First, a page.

It happened three weeks ago. I was startled awake by the click of the front door closing. Looking back, I am astonished that a sound so slight and innocuous would awaken me from a sound sleep.
“Did you hear that?” I asked Dan.
What we both heard next were very light footsteps on the front porch.
“It’s just the cats,” Dan said.
“Are you sure?” I asked?
I lay restless for ten minutes, straining my ears, lifting my head at every sound. I was uneasy, itchy, anxious.
Finally, I got out of bed and headed directly to my mother’s room with no real, conscious intention of doing so. Her bed was empty.
“Dan, my mother isn’t up here!” I said, as I flew down the stairs and called for her in increasing decibels. Nothing.
Our house sits on a small dead-end road that intersects with a much larger street. I threw on my slippers and raced to the end of it. At 5:00a, the sky was as dark as night. The streetlights illuminated the intersecting road in florescent shadows. My head snapped right and left. No mother.
Back at the house I did a much more thorough search while Dan was getting dressed. I saw that my mother’s pocketbook was gone. One of her pouty-lipped Styrofoam busts was devoid of its wig.
“Did you check the basement bathroom?” Dan said.
“No, but I don’t think she’d go down there.”
“Let’s check anyway.”
Nothing. No mother. And no feelings. I was empty of emotion. My heart was banging, but for all intents and purposes I was lifeless. My mind was racing but my blood ran still.
I found her at 5:25a as she was just stepping onto someone’s porch, her hand reaching for the doorbell.
“Ma!” I called.
She turned as if in slow motion.
“Oh Lisa!” she said. “There you are.”
I jogged up to her and put my arm around her shoulders. She was clothed in her navy blue Capri’s with embroidered strawberries, a pale green top and a black jacket. She had put sneakers on, her wig, rouge and a deep red lipstick. She was carrying her purse and she was drenched in sweat.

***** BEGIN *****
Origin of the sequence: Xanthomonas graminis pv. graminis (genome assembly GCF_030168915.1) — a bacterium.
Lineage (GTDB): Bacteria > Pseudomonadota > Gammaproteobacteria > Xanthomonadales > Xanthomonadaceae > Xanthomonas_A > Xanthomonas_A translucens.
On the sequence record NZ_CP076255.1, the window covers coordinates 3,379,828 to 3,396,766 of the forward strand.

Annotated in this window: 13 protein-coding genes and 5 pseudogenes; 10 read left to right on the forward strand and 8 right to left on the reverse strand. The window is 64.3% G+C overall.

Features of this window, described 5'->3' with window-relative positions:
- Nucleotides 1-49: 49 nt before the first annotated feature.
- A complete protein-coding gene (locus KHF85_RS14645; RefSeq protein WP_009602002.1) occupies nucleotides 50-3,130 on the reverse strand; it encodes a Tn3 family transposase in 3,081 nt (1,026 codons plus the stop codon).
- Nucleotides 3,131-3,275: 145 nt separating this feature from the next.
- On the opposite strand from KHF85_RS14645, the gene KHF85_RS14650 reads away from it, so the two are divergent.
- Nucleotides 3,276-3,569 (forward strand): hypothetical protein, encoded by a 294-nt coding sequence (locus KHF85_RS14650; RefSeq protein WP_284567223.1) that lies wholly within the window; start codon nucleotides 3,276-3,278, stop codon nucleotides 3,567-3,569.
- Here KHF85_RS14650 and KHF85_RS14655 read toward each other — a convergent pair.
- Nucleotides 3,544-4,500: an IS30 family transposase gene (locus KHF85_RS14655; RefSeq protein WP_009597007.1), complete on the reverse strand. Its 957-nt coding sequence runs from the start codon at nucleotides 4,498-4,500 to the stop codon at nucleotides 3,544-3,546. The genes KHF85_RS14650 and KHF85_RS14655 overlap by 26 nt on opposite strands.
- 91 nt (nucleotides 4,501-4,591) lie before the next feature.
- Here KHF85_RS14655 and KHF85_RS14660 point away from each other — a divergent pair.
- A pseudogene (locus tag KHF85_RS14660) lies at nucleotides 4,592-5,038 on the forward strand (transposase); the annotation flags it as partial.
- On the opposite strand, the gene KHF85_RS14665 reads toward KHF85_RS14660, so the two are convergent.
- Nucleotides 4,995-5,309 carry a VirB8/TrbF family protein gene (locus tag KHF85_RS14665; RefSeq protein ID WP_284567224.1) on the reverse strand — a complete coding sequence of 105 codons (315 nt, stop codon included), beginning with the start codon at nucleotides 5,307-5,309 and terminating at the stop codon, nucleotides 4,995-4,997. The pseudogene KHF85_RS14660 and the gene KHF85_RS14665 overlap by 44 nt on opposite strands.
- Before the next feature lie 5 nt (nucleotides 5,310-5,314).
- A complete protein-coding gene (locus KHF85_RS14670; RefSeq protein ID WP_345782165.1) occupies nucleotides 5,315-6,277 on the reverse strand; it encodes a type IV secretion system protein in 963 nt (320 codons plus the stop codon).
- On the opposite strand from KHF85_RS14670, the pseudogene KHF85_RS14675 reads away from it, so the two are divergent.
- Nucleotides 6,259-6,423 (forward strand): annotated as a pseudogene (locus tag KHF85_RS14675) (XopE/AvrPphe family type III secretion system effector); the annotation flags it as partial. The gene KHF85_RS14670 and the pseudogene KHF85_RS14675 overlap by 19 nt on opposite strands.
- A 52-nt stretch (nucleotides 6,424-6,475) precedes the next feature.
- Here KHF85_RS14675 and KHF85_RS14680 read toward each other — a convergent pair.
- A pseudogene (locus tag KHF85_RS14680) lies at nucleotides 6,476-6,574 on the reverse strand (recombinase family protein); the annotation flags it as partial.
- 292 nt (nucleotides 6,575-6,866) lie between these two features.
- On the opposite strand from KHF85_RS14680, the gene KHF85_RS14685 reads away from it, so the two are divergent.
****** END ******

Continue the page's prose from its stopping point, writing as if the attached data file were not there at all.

“Where are you going, Ma?”
“To see Ann Becky in the hospital.”
My mother cared for Ann everyday after school for years while Ann’s mother, a single parent, worked. Ma would often take her for weekends as well. Ann was part of our family for a long time and something in my mother’s ailing mind was seeking her out.
“Isn’t it too early to visit her?” I asked, playing along so as not to frighten her.
“No, it’s the perfect time. No one will be there.” She was breathing heavily and her eyes were foggy. But every motion she made was sharp and jagged, defined like a short-circuiting robot.
“Can we go back to the house and have coffee first?” I asked. “Then we can get going to the hospital.”
Once we were back inside, my mother started to “come to.” The cloudiness lifted, replaced by a sharp confusion. In her land of patient visiting, she knew exactly where she was going. Now, back at my house, reality was nudging its way in and the scenarios didn’t match up.
I got her settled in bed and walked dazedly back to my own bedroom. Dan was waiting for me.
“I feel nothing.” I said.
“There is nothing to feel,” he said. “She is safe and that’s all that matters.”
But I felt it seven hours later.
I had finished my last job and was sitting in my car. Here it comes, I thought, as the wave of fear and grief washed away the shock, and exposed the naked feelings my mind was hiding from my heart.
I didn’t expect this. I thought ‘wandering’ would ignore my mother. I don’t know why. Perhaps because once that happens, there is no denying the disease. It is too grave and blatant a symptom.
Since that morning three weeks ago, my mother has attempted to leave the house one other time. She has a reindeer bell on her door to alert us if she leaves her room and we now turn on our alarm system as an added precaution. I’ll order an ID bracelet and have even considered making up a one sheet handout with my mother’s picture on it and stats to distribute throughout our neighborhood. Her doctor has increased her Seroquel at night to make the possibility of an early morning stroll less likely.
As for me, that day put me in a whole other realm of anxiety and depression and I still haven’t found my way out.